The Scary Science of Frankenfood
Our relationship with food is somewhat strange, when you think about it. We expect food to make us stronger, faster, and healthier – while we sit in front of the television eating. Our food also keeps promising us all that and more – fish sticks may be bad for you, but not the kind that comes with Omega 3 fatty acid, which is good for you!
It’s a real miracle that these adverts actually increase sales, considering many kids these days don’t know that milk comes from cows. Whoever coined the phrase “ignorance is bliss” surely didn’t think that it would be applied to food. The science of food is now too advanced for the average person. Even a pharmacist probably wouldn’t understand what’s in your food by reading the labels on the back.
What happened to the good old days when a lettuce was simply a lettuce and all you had to do was wash the dirt and bugs off it? Now, you have a choice between different kinds of lettuce, organic lettuce and may be soon in future, GM (genetically modified) lettuce. Currently, it’s not necessary to label genetically modified organisms (GMOs), so you don’t see it in the shelves. Does it mean you are not eating it? If you are living in the UK or a country that is part of the European Union, probably not because neither allows GM crop cultivation. If you are living in the US, you’ve probably been eating GM food since the late 90s.
The first genetically modified food was a ‘yeast’, introduced to the UK market in the early 90s. Around the same time, a tomato called FlavrSavr was introduced by a California company in the US market. The tomato was modified to last longer after picking and was sold even on the European markets for a few years before GM crops suddenly came under fire. By then though, millions of hectares of land were already being planted with GM crops like corn, soya and rice all over the world. While the UK and Europe have stalled further cultivation, it’s going strong in the US and some other developing countries as well.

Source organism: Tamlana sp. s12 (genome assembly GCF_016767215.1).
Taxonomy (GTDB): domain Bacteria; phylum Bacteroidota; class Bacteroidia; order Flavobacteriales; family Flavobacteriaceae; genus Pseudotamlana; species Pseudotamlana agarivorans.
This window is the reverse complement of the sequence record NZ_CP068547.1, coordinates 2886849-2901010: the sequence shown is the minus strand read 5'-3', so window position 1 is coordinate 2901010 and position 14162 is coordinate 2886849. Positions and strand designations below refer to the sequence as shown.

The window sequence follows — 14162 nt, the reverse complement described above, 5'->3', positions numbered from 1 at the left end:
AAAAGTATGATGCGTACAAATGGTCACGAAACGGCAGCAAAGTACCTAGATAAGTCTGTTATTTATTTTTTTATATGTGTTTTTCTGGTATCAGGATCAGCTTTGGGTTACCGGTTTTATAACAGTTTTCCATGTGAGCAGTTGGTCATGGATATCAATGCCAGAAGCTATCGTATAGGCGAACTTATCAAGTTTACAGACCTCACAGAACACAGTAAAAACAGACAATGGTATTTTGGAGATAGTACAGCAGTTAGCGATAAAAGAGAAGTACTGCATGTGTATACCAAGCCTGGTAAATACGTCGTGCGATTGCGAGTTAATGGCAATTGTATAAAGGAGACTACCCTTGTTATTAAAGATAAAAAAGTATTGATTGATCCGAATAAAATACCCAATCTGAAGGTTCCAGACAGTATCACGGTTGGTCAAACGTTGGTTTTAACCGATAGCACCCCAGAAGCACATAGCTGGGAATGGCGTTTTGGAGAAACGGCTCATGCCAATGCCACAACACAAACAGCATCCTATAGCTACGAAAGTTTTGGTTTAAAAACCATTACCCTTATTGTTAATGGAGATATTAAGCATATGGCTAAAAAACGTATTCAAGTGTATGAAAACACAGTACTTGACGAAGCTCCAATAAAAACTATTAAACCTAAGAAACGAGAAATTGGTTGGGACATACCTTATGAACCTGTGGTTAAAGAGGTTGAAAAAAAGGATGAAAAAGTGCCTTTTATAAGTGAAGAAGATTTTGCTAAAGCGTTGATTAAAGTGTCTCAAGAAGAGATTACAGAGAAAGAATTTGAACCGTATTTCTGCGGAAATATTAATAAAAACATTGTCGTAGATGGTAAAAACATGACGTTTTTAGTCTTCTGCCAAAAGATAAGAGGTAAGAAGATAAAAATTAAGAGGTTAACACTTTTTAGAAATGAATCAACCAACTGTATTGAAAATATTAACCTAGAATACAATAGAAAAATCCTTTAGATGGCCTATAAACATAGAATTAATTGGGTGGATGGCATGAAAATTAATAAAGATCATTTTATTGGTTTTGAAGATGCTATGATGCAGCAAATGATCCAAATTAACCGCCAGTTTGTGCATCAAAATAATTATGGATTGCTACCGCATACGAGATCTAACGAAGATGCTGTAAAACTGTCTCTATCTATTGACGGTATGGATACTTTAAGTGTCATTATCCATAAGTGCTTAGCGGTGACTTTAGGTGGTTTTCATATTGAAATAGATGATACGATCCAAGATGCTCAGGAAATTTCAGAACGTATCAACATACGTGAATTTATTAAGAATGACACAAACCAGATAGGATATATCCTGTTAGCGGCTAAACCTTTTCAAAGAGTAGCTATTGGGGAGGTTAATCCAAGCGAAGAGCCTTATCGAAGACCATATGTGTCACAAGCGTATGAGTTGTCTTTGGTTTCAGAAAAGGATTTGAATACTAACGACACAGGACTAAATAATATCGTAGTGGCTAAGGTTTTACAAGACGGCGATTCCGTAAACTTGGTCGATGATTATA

So, what makes people so afraid of the GM food that we fondly call Frankenfood? After all, mixed marriages work fine don’t they? So what if your cabbage has been modified to kill caterpillars and your fish has enhanced DNA that makes it immune to some diseases that you never really knew about? How does that bother you? Well, it’s just that no one can really prove that eating that fish with modified DNA isn’t going to turn future generations into gilled monsters! Even if that wasn’t happening, what about living with the guilt of having wiped out a whole generation of caterpillars!
Seriously though, the repercussions of tempering with nature in such a fashion has been dealt extensively in the media and some scientific white papers as well. If one occasionally browses through Discovery Channel or National Geography, it is possible to stumble upon some facts about the environment and how the existence of each creepy crawly is important to the entire ecological system.
However, a delicate check of public opinion figures against the sales figure of GM food show a proportional growth in both. As one Wired article points out, “In August 2006, the Center for Food Safety released a factsheet that stated, “the depth of market rejection of GE foods is arguably unparalleled by any other consumer product.” It’s hard to square these statements with Monsanto’s (GM food seller) $689,000,000 in net income during 2006.”
That doesn’t necessarily mean that we do not practice what we preach! The truth is that a bulk of the genetically modified food is in the form of soya and corn, which forms a part of the innocent vegetable oil we use daily. Even sneakier is the use of GM animal feed, which are fed mostly to the farm animals that make up for protein diet. So that chicken you roasted on Sunday may have had its fill of GM crop before it came to your table!
But, if they are so bad and scary why are they still being grown and sold? Because, apart from being commercially viable (many GM crops are resistant to pests) scientists are adamant that GM crops can save the world, wipe out hunger, malnutrition, vitamin deficiency, poverty (and your credit card debts!?). Or may be not.
Essentially, the question is whether we should play with our food at the DNA level or stick to the simple joy of growing it naturally and not needing to know its pedigree before eating it. Are our demands in this age too high for our food to cope with? May be we should ease up on the food and look into all those demands to see why the natural born rice can’t save the third world country as well. But the fact is, like in the case of the wonder sheep Dolly, we can’t probably stop science from butting into the field of food. But that doesn’t mean you can just sit down and take it (or eat it, in this case). You can make your voice heard by supporting the many organizations that lobby against GMOs. If you live in a country where they allow GMOs, write to your representative, telling them that you do not wish to eat genetically modified food. There are many ways of growing and cultivating food, playing mad scientist is not one of them.
By Maria Belgado